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story.lead_photo.caption Sgt. Tim Howell, of the Fulton Police Department, center, models a new and improved bulletproof vest. Chief Steve Myers, left, said a grant will allow the FPD to purchase about a half-dozen of the vests. Photo by Helen Wilbers / Fulton Sun.

Bulletproof vests keep Fulton Police Department officers safe — and, often, miserable.

But this year, a few lucky officers will receive a major upgrade, FPD Chief Steve Myers announced during Tuesday evening's Fulton City Council meeting.

"It literally has pockets everywhere," said Sgt. Tim Howell, twirling as he modeled the new vest for the council. "I haven't found 'em all yet."

Each year, the FPD receives a grant to help purchase a handful of new bulletproof vests, Myers explained. Vests wear out and become less effective over time, due to normal wear-and-tear from moving around and laundering. Myers said the vests' manufacturers suggest replacing them every three or four years, though the FPD tries to stretch the life of each vest to five years.

Each vest costs $700-$900, and the grant pays for half of the total cost.

"We don't get enough money to replace all of them at once," Myers said. "We won't be able to equip everyone."

Depending on the bid amount, he suspects this year's grant will pay to replace around six old vests with this new model.

These new vests improve on the old ones in several vital ways, said Myers and Howell, who's been trying one out. They've already been adopted by a number of area law enforcement offices, including the Columbia Police Department.

First, they go on over the uniform, rather than underneath. That's helpful in a number of ways.

The vest is covered with pockets and attachment points to hold all kinds of gear. There are even spots to attach body cameras.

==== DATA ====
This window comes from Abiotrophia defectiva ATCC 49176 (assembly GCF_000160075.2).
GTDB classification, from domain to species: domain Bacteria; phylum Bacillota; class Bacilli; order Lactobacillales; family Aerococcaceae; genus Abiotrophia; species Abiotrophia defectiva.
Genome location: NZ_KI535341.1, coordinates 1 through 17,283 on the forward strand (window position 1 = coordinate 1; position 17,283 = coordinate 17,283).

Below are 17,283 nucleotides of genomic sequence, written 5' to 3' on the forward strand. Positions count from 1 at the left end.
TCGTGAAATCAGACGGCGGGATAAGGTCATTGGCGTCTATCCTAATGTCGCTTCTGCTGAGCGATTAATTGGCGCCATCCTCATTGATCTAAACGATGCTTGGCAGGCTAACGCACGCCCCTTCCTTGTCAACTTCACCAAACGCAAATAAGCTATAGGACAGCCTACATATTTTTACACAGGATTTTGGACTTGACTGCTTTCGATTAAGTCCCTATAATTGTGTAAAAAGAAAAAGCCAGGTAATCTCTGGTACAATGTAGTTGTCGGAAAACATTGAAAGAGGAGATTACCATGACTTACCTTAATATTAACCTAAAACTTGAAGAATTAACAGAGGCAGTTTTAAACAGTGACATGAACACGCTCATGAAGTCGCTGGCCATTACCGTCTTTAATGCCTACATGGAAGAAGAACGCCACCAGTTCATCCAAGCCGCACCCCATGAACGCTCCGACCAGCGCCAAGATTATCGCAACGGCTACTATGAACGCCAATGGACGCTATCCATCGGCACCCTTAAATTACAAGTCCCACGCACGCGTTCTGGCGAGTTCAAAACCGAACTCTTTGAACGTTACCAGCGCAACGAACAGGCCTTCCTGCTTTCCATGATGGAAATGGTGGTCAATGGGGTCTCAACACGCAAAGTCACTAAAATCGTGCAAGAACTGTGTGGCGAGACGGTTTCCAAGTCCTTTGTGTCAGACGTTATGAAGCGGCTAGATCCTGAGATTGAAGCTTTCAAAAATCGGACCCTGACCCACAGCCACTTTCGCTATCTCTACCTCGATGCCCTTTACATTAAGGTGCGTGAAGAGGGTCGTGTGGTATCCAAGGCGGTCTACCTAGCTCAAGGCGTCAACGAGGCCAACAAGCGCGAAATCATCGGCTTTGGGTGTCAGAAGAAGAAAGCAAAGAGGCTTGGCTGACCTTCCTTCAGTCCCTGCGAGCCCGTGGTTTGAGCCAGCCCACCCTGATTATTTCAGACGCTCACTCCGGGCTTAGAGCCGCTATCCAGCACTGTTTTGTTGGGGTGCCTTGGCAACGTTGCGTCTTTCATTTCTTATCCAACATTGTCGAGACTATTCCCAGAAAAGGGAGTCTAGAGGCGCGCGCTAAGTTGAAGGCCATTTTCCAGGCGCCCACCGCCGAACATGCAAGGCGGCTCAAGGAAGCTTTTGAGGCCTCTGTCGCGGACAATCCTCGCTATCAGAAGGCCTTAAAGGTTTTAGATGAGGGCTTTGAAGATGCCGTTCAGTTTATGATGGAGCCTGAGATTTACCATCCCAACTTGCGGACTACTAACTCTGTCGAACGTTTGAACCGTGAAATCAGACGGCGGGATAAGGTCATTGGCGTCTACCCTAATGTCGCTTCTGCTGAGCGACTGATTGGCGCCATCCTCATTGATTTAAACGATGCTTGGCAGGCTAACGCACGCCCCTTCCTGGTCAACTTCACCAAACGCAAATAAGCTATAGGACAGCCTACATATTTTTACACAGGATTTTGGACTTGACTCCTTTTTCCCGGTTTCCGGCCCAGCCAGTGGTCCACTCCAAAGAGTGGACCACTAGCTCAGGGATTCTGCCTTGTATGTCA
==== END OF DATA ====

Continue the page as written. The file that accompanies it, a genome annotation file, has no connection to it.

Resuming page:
"It takes a lot of weight off the belt," Myers said. "A lot of (police officers) have hip and back problems because of the belt."

Being the outermost layer means the vests are a lot easier to take off and put on.

"When it's hot, the officers can come in, take the vest off and cool down," Myers said. "With the other ones, you have to take your shirt off."

They're also more visible: "Police" is printed in bold yellow letters across the back of the vest.

Second, they're simply more comfortable and easier to move around in. Howell said the old vests force officers to get down on one knee if they want to pick something up off the floor, but in his new vest, he can easily bend over at the waist.

Even though they're less restrictive and bulky, the new vests aren't any less protective — in fact, they're rated a class better than the old vests, Myers said.

Finally, they're much easier to wash than the old vests, Howell said.

"These, you can wash in a washing machine," he said. "The old ones you had to take apart and hand-wash, and it'd be a two-day ordeal."

Rush the process and reassemble the vest damp, and a permanent musty funk would cling to it, Howell added.

Having acquired the city council's approval, the FPD soon will request bids to purchase more of the new model vests.

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